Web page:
3. People make the best choice they can at the time. This is a DOOOOOZIE! Many of us refuse to believe that some of the behavior that our mates put forward is the best that they have to offer. We are bent on holding them to a standard that exist in our own internal map but remember – the map is not the territory. This is where one of the 8 commandments of love really comes into play: SEEK TO UNDERSTAND BEFORE BEING UNDERSTOOD. A person always makes the best choice they can, given their map of the world. The choice may be self-defeating, bizarre or evil, but for them, it seems the best way forward. Give them a better choice in their map of the world and they will take it. Even better give them a superior map with more choices in it. 4. People work perfectly. This is another whopper especially for those who have come to view other humans in a cynical light. No one is wrong or broken. They are carrying out their strategy-programs perfectly, but their strategy-program may be poorly designed and ineffective and lets be honest most of our strategy-programs are nothing that we have purposely laid out for ourselves – like I said earlier you merely adopted it. Find out how you and others do what they do so their strategy-program can be changed to something more useful and desirable. This is where relationship coaching is so vital – it’s also why certain communities have a high separation rate because of their refusal to seek coaching in one of life’s most important areas – RELATIONSHIPS.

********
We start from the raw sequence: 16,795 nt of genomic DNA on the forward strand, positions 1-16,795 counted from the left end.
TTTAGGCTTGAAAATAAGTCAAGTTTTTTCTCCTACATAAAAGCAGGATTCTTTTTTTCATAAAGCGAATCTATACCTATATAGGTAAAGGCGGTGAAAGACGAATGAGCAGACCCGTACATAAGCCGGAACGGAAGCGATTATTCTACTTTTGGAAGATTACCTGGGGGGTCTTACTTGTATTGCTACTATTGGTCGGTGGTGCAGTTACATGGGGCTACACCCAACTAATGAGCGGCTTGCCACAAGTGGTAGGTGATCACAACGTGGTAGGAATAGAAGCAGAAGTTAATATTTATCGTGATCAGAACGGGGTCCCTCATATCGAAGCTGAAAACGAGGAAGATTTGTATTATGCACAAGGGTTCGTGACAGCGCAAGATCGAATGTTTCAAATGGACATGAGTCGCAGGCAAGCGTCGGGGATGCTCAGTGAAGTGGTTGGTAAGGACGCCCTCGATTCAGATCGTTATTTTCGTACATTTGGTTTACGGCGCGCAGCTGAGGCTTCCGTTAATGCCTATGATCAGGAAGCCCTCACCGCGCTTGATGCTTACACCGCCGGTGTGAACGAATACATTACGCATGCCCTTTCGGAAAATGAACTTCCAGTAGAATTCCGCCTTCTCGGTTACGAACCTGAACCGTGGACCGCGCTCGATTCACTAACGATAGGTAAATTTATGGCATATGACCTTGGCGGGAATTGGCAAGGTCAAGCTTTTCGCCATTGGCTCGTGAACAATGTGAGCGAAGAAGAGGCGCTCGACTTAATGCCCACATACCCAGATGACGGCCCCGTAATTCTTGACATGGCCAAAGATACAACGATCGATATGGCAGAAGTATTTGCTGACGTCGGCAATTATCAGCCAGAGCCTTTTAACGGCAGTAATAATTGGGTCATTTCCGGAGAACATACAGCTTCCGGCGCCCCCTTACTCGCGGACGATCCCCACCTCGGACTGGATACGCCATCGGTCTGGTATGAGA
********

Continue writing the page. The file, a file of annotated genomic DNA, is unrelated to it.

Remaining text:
Denver Urban Spectrum — – August 2011